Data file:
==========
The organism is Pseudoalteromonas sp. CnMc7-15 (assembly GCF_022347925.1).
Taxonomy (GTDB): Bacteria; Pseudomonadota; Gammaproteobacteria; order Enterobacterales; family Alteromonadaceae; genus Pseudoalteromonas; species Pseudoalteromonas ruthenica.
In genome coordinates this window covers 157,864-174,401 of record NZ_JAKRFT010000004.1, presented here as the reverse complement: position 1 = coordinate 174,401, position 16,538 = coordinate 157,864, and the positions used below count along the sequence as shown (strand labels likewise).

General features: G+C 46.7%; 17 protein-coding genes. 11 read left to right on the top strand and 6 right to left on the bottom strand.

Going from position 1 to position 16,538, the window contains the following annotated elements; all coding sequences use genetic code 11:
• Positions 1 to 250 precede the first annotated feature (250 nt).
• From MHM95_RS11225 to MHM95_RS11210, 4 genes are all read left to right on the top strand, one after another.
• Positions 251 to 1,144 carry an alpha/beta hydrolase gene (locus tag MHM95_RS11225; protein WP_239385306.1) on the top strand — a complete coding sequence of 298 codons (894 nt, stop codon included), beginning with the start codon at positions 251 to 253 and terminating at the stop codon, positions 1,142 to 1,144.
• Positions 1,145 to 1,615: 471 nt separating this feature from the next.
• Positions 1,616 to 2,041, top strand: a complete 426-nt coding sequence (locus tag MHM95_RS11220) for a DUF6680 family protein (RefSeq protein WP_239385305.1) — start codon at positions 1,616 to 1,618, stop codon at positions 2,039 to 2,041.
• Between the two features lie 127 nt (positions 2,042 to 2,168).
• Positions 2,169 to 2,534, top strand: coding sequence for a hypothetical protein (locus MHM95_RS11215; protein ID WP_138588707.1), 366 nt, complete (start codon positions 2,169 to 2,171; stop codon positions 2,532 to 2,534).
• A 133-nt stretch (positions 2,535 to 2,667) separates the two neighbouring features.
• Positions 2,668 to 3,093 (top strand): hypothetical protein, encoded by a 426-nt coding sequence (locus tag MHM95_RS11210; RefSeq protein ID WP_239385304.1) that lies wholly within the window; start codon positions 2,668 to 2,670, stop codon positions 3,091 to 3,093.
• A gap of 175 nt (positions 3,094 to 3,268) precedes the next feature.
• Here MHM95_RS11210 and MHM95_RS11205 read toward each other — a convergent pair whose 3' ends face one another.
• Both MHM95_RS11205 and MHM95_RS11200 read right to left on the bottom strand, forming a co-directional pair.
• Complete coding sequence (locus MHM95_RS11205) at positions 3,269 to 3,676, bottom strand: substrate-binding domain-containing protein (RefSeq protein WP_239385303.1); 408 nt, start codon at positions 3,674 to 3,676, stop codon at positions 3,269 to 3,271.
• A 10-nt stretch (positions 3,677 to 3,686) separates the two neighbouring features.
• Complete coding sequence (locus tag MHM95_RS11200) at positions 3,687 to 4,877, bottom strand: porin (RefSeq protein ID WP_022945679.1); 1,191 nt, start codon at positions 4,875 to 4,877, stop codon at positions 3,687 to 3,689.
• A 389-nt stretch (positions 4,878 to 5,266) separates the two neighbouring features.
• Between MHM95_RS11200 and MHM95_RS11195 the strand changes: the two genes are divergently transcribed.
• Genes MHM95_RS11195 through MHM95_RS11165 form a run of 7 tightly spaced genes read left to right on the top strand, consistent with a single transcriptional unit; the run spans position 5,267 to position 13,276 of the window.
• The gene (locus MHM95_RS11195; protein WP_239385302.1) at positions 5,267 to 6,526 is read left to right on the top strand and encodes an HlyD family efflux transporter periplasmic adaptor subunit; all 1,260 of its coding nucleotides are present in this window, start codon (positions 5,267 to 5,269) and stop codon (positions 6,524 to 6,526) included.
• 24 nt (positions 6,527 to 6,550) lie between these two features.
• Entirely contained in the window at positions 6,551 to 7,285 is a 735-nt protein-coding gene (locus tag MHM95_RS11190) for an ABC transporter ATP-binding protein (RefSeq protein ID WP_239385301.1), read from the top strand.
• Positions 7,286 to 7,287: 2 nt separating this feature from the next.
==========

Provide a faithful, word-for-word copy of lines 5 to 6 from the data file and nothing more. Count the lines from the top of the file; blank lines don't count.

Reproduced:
Going from position 1 to position 16,538, the window contains the following annotated elements; all coding sequences use genetic code 11:
• Positions 1 to 250 precede the first annotated feature (250 nt).